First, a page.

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Article
December 1978

Pseudofolliculitis Barbae in a Woman

Author Affiliations

USAF

USAF

Lackland Air Force Base, Tex

Arch Dermatol. 1978;114(12):1856. doi:10.1001/archderm.1978.01640240080032
Abstract

To the Editor.—  We recently saw a case of pseudofolliculitis that was unusual in that it occurred on the neck of a woman and was caused by persistent plucking of hair.

Report of a Case.—  A 28-year-old black woman had a papular eruption on the left side of her neck for four years (Figure). Physical examination revealed approximately 30 1- to 2-mm inflammatory papules. In several lesions an ingrown hair was visible. The patient stated that the lesions began appearing when she began plucking a group of dark hairs in the area.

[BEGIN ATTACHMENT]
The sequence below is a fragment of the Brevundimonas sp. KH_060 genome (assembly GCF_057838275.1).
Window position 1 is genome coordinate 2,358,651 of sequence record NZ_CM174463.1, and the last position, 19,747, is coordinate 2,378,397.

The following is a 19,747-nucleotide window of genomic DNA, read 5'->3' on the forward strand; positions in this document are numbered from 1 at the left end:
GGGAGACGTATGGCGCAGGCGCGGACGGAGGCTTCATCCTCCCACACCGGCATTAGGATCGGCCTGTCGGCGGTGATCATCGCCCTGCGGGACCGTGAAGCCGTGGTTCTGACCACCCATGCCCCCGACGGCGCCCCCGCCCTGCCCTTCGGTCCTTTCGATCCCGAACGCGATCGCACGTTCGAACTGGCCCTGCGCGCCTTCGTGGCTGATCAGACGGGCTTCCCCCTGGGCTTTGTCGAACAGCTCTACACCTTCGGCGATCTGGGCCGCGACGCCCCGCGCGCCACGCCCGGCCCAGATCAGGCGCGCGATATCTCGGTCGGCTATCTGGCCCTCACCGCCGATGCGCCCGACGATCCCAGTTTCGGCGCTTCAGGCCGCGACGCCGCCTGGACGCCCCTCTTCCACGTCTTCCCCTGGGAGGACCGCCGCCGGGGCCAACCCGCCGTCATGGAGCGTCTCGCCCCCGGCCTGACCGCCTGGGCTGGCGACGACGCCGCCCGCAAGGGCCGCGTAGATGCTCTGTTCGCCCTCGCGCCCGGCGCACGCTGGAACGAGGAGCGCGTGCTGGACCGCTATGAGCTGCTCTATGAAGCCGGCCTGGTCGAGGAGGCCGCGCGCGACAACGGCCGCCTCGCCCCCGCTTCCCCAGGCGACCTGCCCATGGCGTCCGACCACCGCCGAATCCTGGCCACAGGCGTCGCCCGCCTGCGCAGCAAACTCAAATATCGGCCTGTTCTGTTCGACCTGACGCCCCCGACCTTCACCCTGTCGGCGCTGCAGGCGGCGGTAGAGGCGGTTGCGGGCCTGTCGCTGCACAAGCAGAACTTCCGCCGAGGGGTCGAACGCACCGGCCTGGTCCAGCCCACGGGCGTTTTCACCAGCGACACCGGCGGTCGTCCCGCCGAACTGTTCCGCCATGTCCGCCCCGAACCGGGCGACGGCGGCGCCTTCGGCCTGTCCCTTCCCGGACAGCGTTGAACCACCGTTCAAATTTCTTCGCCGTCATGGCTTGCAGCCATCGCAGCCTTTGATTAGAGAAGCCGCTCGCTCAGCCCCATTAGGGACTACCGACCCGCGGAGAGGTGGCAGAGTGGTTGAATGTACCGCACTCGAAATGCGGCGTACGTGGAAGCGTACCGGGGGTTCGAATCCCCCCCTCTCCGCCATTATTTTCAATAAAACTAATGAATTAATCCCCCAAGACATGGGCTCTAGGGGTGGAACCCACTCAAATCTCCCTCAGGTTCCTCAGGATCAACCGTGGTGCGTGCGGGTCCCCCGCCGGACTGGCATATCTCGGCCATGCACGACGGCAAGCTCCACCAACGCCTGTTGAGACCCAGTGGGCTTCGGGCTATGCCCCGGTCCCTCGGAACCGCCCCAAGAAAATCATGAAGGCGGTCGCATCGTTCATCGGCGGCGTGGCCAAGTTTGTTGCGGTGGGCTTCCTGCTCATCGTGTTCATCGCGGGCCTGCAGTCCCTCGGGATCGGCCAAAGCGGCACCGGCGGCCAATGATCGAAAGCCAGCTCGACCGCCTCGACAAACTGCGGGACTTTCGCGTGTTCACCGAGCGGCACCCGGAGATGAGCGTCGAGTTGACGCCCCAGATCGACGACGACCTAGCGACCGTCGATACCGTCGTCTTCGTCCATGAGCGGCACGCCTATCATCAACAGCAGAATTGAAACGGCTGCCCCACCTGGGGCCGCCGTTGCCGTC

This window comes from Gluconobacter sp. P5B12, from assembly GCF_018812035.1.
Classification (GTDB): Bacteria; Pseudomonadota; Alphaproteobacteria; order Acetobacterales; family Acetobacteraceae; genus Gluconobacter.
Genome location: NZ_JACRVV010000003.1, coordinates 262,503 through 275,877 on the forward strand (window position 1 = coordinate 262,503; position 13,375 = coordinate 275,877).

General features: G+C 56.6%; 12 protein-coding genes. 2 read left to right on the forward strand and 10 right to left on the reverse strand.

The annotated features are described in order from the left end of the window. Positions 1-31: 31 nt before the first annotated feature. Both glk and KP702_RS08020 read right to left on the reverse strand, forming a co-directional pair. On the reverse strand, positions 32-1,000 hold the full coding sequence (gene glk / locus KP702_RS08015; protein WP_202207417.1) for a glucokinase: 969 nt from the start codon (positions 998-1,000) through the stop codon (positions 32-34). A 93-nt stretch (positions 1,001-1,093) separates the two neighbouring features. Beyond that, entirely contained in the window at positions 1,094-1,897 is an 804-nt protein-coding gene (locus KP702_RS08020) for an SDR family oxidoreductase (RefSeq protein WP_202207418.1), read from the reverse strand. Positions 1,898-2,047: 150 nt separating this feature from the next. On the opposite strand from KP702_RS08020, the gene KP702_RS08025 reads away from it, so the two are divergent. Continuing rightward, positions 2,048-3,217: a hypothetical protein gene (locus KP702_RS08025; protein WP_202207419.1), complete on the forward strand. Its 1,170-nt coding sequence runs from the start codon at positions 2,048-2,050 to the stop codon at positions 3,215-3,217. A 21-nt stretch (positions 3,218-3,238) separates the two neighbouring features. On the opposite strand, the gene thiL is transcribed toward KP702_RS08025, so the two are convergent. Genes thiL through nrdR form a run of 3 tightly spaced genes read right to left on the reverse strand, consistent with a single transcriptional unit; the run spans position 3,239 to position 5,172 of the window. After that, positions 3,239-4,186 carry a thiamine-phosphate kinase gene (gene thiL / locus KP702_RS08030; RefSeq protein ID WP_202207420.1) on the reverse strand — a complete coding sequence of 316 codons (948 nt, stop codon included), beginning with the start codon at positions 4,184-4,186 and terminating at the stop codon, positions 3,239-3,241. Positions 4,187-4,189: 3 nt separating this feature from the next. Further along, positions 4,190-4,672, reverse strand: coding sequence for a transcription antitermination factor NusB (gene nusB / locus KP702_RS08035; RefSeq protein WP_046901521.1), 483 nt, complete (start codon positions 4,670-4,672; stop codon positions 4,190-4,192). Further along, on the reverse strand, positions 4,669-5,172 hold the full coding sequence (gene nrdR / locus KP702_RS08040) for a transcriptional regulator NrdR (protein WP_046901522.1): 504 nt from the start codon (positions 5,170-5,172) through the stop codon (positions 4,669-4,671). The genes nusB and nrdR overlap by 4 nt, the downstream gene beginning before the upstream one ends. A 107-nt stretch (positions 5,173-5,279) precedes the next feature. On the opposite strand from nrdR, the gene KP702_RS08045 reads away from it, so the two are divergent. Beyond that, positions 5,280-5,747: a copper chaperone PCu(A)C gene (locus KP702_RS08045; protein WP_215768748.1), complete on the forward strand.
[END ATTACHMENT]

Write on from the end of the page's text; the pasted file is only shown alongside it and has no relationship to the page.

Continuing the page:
Comment.—  Pseudofolliculitis barbae is a chronic papular and pustular eruption of the bearded area. It is most often caused by a strongly curved shaved hair reentering the skin a short distance from the follicle. An alternate method of formation, as in this case, occurs when the hair is cut or broken below the skin surface with resultant intrafollicular

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